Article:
I had nothing to do with this foreign rights sale. A kind woman Marian Baay apparently chose my novel for her publisher to translate. How did she receive a copy? [Gina shrugs.] You know this business, it's a roulette wheel. I learned about this translation because I happen to be friends with the woman on facebook and she told me. (Isn't the cover lovely?)
The next day, I received an email from my publisher that said the book would also be translated into Romanian. Wow. Still not real sure what this means for me, but again, I suspect it's a good thing, not world shaking, but nice.
I hear we're in talks with a Korean publisher as well. I, of course, wouldn't be upset if I happened to become an "international best-seller", but even if that doesn't happen it's still very cool.
All of this got me thinking about how foreign rights sales work and if it's possible for an author to make this sort of thing happen for themselves. For me, my agent negotiated some, my publisher negotiated some, and possibly one happened because I was lucky enough to have the right person read my book and recommend it. The truth is, I don't really know how it all happened, but I wanted to offer you all something useful so I did a little research and came up with the following:
"For the uninitiated, typically a publisher buys a certain set of rights, permissions to publish the book in a certain geographical area. First US rights, first English language rights, first World rights - the variations are seemingly endless. There are also film and theatre rights, graphic novel rights, comic rights, audio rights, etc. As a writer, you will get paid each time a new set of rights is sold.
Foreign rights work the same way. Each sale earns the author more money. That money is applied against their advance until that advance earns out. Once it does, the author starts earning royalties, a situation we all like to be in. On the publishers end, the book is more successful with each sale made. So you would think that most publishers or author's agents would be actively working to sell additional foreign rights for the titles they acquire.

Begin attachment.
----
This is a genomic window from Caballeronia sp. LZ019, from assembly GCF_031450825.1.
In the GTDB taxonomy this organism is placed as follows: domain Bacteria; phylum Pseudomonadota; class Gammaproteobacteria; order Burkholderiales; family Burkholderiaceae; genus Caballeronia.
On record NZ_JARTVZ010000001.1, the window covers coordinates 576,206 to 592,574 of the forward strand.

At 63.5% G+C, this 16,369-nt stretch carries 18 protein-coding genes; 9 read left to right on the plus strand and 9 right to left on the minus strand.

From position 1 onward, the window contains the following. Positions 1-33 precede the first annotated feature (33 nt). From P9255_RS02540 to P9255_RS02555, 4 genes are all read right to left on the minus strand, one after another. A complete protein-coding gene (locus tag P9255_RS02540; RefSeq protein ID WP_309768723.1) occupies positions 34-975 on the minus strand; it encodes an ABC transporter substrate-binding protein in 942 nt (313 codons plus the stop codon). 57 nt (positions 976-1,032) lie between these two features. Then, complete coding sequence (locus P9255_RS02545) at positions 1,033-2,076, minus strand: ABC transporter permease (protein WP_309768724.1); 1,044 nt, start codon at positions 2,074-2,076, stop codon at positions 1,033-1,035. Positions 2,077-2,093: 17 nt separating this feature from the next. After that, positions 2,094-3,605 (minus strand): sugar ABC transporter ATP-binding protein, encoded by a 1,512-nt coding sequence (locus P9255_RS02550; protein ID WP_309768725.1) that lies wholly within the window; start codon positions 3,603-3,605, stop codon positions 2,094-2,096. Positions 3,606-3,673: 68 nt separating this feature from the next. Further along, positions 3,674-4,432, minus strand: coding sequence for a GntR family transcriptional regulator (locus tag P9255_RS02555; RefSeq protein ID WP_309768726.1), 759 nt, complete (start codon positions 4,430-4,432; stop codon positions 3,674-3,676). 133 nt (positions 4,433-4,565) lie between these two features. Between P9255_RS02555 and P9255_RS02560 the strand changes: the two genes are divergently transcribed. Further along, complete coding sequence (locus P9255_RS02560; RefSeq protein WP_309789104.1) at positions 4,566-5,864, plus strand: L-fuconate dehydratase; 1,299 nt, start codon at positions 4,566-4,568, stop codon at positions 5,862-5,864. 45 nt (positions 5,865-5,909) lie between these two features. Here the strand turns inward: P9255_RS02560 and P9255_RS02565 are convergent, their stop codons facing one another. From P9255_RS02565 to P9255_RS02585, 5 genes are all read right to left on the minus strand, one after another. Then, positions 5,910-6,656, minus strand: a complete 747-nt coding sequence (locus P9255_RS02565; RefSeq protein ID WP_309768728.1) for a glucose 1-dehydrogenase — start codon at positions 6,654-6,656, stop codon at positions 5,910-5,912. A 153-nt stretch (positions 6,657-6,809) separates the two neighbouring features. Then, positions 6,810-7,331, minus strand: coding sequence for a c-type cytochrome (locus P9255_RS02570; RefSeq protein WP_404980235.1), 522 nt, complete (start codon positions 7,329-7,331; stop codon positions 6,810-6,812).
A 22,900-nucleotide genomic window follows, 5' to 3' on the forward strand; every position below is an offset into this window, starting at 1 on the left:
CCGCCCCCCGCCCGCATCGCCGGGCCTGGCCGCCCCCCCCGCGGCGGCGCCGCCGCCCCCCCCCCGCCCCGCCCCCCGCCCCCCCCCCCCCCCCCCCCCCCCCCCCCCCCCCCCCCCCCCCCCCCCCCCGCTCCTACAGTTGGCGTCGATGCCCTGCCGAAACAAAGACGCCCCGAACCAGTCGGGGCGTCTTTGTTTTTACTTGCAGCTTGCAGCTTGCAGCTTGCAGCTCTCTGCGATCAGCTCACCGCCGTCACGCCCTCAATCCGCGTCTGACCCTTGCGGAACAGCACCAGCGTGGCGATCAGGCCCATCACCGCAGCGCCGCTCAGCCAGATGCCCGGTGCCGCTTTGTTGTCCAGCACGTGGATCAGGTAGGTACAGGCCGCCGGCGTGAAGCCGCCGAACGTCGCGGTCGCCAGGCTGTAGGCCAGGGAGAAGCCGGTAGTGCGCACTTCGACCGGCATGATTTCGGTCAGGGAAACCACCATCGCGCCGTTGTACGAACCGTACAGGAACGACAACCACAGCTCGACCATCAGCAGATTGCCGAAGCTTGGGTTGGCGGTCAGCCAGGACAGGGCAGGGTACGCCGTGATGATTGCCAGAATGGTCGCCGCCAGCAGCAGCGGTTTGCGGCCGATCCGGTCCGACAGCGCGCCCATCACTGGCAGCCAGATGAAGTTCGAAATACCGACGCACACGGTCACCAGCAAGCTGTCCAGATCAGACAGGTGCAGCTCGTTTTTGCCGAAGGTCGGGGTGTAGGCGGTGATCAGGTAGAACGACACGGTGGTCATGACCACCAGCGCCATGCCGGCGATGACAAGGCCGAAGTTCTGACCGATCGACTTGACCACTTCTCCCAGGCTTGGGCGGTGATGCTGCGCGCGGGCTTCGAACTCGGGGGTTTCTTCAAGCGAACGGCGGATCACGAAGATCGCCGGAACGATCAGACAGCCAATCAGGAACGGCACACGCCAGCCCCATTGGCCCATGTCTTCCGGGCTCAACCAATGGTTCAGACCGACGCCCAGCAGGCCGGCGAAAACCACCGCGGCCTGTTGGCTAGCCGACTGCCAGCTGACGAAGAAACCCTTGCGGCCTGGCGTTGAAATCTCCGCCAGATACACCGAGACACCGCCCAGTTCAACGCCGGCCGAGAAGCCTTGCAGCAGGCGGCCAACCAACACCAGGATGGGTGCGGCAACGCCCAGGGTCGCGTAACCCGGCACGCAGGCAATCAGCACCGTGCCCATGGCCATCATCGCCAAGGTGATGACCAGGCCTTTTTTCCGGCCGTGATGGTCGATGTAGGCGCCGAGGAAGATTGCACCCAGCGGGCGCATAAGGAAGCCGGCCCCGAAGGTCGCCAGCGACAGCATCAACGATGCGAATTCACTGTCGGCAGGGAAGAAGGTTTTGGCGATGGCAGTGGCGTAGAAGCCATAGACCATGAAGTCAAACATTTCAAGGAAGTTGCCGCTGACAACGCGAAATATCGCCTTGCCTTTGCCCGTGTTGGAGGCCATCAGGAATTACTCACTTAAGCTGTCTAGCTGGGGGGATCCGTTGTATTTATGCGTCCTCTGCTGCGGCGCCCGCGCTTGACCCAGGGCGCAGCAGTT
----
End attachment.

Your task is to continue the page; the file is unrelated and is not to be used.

You would think.
Unfortunately, this isn't always the case. Publishers might be too tied up with their latest blockbusters to push foreign rights for your new mass market paperback, particularly if you are writing in a genre like horror. Your agent might not have an interest in foreign sales or might be partnered with a sub-rights agent who doesn't have the same faith in your work. Like most everything else in the publishing industry, there are a thousand different variables that come into play.
As an author, you CAN do something about this. Educate yourself on what's selling where. Understand what foreign publishers regularly by translations to be republished in their country. Know who the editors are who are making those acquisitions. Inform your sub-rights department (if your publisher controls foreign rights) or your agent (if they do not). I try to provide both my sub-rights rep and my agent with a list every few months of foreign publishers who have acquired book similar to my own, at least in general terms, and politely suggest that they submit to these individuals, citing these recent acquisitions. At worst, all it means is a few minutes of work and another rejection. At best, another sale. And that sale can increase your worth in the eyes of your publisher, making them more prone to attempt other foreign rights sales or more interested in your next book.
And that's a good thing.
There are several places you can do some research with regard to foreign publishers. I'll suggest two, but this is by no means an exhaustive list. The first way is to make a habit of researching publishers in your local library's International Literary Marketplace. This exhaustive book lists all of the works coming out from foreign publishers and provides information about the publishing companies themselves. Another way to do it is to join Publishermarketplace as a member and use their Deal List to review recent sales of foreign rights. The advantage of this latter method is that it often tells the name of the agent who sold the rights as well as the name of the editor who bought them.
In today's market, making that first sale is great. But selling that book two, three, four or more times means greater success for you and greater interest from your publisher."
Joe is the internationally bestselling author of the Templar Chronicles trilogy and a trained writing/creativity coach. Jumpstart your fiction with him at http://www.rockyourwritingcareer.com/
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